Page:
Recognizing the need for improved social protection for vulnerable persons consonant to the Labor and Employment Plan 2010-2016, the Employees’ Compensation Commission (ECC), an attached agency of the DOLE chaired by Labor and Employment Secretary Rosalinda Dimapilis-Baldoz, had approved meaningful policies in 2013 that benefit workers in the public and private sector who are injured or are casualties of work-related contingencies.

“The ECC has become more relevant in 2013 because of its efforts to improve social protection for vulnerable workers and workers which have been affected by work-related injuries,” said Baldoz.

The labor and employment chief said that first among the reform policies the ECC had approved during the past year was a 10 percent across the board increase in EC pension for the private sector.

“This will benefit about 20,000 private sector EC disability and survivorship pensioners receiving an average of P3,200 EM pension per month.

Baldoz said the ECC had also increased the funeral benefit for both the public and private sectors from P10,000 to P20,000. Dependents of about 600 workers claim for EC funeral benefits yearly.

“For 20 years since 1993, the amount of EC funeral benefit in the private sector remained at P10,000. In September 2012, the ECC increased the funeral benefit in the public sector to the same amount, and this was approved through E. O. 135 dated April 23, 2013. The previous amount was P3,000 which was remained since 1987. Executive orders to implement these new benefits are to be issued by the Office of the President.

“The increase in EC funeral benefit for the public sector is now equal to the EC funeral benefit for the private sector,”  Baldoz said.

The ECC also lifted the suspension of payment of EC medical reimbursement for retired or separated workers in the public sector, benefiting workers whose reimbursement of hospitalization and medicine expenses were suspended as part of the prioritization policy in the payment of EC benefits implemented for the public sector in 2003.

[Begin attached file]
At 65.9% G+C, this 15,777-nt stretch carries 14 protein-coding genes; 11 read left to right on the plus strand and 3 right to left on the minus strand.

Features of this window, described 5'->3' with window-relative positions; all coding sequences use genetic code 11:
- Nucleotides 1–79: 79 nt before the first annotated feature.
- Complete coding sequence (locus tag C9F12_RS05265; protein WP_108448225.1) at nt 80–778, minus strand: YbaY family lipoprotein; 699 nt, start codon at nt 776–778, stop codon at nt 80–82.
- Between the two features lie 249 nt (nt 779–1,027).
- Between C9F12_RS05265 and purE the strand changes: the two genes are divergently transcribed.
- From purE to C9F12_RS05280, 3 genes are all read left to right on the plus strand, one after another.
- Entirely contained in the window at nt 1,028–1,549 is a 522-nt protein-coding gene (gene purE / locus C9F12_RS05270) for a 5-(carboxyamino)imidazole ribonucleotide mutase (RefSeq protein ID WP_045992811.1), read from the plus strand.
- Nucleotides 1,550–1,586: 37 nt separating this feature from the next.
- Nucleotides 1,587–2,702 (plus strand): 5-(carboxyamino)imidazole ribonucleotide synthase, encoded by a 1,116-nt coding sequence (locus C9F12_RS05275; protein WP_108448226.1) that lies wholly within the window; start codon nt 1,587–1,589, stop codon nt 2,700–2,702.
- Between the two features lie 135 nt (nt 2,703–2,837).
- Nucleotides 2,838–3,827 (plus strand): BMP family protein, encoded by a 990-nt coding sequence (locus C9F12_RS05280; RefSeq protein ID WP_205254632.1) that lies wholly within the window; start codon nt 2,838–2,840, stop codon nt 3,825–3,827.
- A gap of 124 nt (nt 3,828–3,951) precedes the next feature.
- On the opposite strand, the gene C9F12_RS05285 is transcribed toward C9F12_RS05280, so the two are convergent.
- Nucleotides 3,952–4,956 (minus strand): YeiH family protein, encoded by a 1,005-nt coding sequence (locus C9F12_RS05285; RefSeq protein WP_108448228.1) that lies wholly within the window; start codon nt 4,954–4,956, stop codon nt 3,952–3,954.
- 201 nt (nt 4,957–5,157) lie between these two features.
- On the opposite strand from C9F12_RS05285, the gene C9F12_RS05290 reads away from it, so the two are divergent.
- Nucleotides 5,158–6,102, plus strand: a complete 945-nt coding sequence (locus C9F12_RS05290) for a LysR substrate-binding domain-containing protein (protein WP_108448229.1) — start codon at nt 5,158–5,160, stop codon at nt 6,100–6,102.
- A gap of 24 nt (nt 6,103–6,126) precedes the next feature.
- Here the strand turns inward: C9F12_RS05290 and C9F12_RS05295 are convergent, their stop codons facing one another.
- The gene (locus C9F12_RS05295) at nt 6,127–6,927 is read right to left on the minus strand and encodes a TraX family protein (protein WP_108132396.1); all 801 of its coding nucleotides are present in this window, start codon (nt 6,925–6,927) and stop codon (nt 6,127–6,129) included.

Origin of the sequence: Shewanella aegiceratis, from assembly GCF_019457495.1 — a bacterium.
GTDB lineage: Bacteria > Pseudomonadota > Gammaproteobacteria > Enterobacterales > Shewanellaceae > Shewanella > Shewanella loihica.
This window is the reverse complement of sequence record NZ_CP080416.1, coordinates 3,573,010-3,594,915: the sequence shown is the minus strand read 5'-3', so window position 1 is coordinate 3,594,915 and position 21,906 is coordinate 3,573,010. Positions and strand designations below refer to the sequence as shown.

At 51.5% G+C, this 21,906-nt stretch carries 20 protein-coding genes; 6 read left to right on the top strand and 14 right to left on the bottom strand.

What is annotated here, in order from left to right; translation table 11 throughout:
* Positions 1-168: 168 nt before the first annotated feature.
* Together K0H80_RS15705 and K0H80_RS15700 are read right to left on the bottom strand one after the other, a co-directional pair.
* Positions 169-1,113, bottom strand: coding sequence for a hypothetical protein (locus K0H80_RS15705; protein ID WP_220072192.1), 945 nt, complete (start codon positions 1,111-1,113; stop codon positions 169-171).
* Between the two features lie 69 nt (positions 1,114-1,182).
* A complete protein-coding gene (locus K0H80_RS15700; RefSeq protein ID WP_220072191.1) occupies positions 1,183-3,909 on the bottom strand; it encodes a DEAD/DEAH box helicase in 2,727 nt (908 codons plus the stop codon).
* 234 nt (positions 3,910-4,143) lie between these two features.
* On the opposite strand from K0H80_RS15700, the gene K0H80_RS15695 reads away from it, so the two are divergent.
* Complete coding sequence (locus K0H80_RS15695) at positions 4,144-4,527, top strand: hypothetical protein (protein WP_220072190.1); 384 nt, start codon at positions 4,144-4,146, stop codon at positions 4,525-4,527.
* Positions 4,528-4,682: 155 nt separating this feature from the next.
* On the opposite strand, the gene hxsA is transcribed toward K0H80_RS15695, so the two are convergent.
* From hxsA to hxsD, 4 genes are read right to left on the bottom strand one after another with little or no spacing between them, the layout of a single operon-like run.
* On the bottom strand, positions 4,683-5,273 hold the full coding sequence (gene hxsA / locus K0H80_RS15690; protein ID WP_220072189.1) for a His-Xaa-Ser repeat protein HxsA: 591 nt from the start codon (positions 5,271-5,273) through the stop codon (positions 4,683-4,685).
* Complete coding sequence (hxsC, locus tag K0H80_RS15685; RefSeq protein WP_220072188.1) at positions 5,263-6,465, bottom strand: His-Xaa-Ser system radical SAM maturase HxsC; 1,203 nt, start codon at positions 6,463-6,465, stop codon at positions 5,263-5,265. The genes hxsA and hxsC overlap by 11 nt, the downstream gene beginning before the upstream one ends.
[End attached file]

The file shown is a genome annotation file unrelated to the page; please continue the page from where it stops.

This complements the lifting of the suspension in the payment of EC death benefits (survivorship pension) beyond the five-year guaranteed period for the public sector.

“The ECC Board approved the policy reform in July 2012 and now benefits over 10,000 public sector workers,” the labor and employment chief said.

In 2013, ECC likewise revised the conditions for the compensability of osteoarthritis, amending Item No. 24 of the ECC List of Occupational Diseases. Now classified as musculoskeletal disorders (MSD), the revised conditions provide a more comprehensive categorization of the variants of MSD that are work-related (other than osteoarthritis only)  in order to facilitate the identification of MSD that are work-related. There is an increasing number of EC cases under MSD that have been approved in the past two years.
“As a response to the recent calamities  in the Visayas and the call for government to do its share in easing the life of the victims of these calamities, ECC  approved the grant of an advance three-month pension for EC pensioners in the private sector in areas affected by typhoon Yolanda, Bohol and Cebu earthquakes and the Zamboaga crisis.

“This complements similar measures effected by SSS for its members,” Baldoz added.

Other policies approved by the ECC Board in 2013 include the following:

1. Grant of sick leave benefits and other similar benefits voluntarily provided by employers does not bar the grant of EC temporary or permanent disability benefits;
2. Automatic accreditation by the Commission of government and private hospitals duly licensed by DOH and accredited by PhilHealth and physicians duly licensed by the Professional Regulation Commission for purposes of processing of payment for medical services;
3. Submission by the GSIS and SSS of proof of compliance with the decision of the Commission on EC appealed cases to grant EC benefits; and
4. Observance of procedures on elevation of denied EC claims at the GSIS and SSS to facilitate appeal of denied cases to the ECC.

For 2014, Baldoz had directed ECC Executive Director Stella Zipagan-Banawis  to continue to coordinate closely with its implementing agencies, the GSIS and the SSS, to provide improved services to its customers, particularly the process cycle time in evaluating EC claims.

She also instructed the ECC top official to review the adequacy of the present EC benefits.

“This should be backed up by a stable State Insurance Fund (SIF),” said Baldoz, who bared that the total reserves of the SIF for future payment of EC claims in both public and private sectors stand at P44.44 billion as of September 2013.

Finally,  Baldoz instructed the ECC to continue reviewing its benefits and services as part of its commitment to strengthen the role of the EC program in protecting the safety and health of workers and in pooling risks arising from occupational accidents and diseases.


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